My progress was halted for a short time when I decided to go over the Burlington Canal lift bridge, the 6th bridge to cross the canal since 1832. It has a vertical lift of 110 feet, a span of 380 feet and when I arrived was being raised to allow a police boat to go underneath.
I have included an archive photograph of the bridge, as it was not possible for me to show it in profile from my location on the road.
I stayed overnight in Oakville with a friend who moved out to Canada from my home town, and even cycled in the same club, the Huddersfield Star Wheelers. Jon has been following my blog and when he realised I was coming through Ontario threw open an invitation to me. It was lovely to share some time together.
My next stop would be the short ride to Toronto and a stay with another blog follower I’d been looking forward to meeting for quite some time, Mike Yealland, who was a good friend of my Boocock family out here in Ontario. It was a nice period for me, as not having to camp for the last week meant I was getting a proper rest period.
I liked Toronto and Mike made sure I got the tour, organising my 3rd cousin (David Boocock) and colleague Jim to take me around while he prepared for the evenings entertainment, a BBQ for about 20 friends who were coming over on the Friday night. I loved the tour, in particular the area around the Distillery District where we enjoyed a snack and coffee from the rather unique café.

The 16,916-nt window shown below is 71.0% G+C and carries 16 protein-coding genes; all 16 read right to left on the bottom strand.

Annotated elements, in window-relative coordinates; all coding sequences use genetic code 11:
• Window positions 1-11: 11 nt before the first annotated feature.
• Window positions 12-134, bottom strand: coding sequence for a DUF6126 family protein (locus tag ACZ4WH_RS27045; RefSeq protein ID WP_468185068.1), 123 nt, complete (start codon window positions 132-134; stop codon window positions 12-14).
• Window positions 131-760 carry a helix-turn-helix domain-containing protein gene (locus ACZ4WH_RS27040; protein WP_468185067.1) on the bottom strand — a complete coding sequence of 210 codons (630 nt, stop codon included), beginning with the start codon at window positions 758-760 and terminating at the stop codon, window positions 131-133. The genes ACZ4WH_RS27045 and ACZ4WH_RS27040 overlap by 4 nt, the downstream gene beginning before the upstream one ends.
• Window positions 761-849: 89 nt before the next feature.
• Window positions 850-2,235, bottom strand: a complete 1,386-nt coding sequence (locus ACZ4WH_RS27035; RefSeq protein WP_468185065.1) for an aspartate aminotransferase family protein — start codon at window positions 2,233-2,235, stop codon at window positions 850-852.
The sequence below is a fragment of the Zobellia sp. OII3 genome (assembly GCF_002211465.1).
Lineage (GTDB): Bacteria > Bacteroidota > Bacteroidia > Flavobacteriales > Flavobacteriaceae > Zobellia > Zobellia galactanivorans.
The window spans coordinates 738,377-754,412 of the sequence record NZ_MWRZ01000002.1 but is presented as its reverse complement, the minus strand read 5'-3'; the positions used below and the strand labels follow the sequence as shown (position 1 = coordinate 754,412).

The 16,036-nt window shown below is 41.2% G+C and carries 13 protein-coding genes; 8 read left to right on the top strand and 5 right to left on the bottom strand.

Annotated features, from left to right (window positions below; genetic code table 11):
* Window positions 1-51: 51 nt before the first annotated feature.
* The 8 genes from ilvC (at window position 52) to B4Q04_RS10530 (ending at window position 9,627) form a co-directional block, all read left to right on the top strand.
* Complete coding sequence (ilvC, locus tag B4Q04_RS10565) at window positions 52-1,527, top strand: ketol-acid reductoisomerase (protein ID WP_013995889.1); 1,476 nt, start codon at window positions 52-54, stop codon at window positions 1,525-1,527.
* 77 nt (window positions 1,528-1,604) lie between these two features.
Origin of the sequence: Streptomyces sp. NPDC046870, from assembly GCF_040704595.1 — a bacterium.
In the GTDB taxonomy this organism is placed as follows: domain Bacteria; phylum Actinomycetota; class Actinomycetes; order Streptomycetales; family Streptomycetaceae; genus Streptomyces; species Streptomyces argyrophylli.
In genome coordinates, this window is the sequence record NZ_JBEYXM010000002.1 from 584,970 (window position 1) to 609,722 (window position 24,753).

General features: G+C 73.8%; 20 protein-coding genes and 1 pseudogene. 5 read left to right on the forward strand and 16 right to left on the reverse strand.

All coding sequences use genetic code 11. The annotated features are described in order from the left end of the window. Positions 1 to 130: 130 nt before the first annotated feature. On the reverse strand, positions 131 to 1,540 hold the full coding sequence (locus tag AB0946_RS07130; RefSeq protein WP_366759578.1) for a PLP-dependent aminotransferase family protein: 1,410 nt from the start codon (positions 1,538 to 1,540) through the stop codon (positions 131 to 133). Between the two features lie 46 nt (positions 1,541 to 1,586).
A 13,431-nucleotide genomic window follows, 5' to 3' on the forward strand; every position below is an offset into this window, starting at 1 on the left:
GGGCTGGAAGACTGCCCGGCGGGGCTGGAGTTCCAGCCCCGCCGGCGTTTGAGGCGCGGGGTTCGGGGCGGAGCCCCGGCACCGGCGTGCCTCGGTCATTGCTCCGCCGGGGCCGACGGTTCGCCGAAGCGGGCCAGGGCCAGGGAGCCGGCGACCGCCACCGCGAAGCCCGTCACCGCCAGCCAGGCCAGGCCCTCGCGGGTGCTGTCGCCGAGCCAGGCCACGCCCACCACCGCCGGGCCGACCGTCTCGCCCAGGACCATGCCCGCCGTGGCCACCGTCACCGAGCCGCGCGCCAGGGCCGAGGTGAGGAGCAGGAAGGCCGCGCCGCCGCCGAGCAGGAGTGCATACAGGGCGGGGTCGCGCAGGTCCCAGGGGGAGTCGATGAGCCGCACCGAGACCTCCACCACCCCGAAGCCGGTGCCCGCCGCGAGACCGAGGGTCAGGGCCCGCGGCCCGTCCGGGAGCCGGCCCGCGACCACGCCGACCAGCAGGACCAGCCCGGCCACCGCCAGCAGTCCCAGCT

The red brick buildings (and architecture) reminded me of England, where they can be seen in many of our old towns and cities, but here in Canada they are very unique.
Then there were the more modern buildings, like the R C Harris Water Treatment Plant constructed in the 1930’s which was declared a national historic civil engineering site in 1992.
Our next port of call were the Scarborough Bluffs, named by the wife of the first lieutenant governor of Upper Canada. The bluffs reminded her of the limestone cliffs in Scarborough, North Yorkshire, and share the same fate – they are eroding at a rapid rate.
It had been pretty special meeting one of my relatives here in Canada and we would meet up again the following evening, as Mike was arranging another BBQ for friends who were following my trip. David would then take me on towards Ajax to meet other family members the next morning.
Mike (and Vasta) had been wonderful hosts and it had been a chance to really wind down and relax, while meeting some of their friends. I was a little sad when it came time for me to leave and this always seems to be the case when I have been so well looked after.
At the moment I feel good and I’m managing to keep my weight stable, thanks to my good friends. Although the cycling is getting more difficult, taking the extra rest time is paying off. I’m not on any kind of schedule any more and this is taking a lot of pressure off me, I just need to keep moving when I’m ready.
So it’s on to Ajax and a stay with David and Pat, I’ll tell you about that in my next blog. More soon…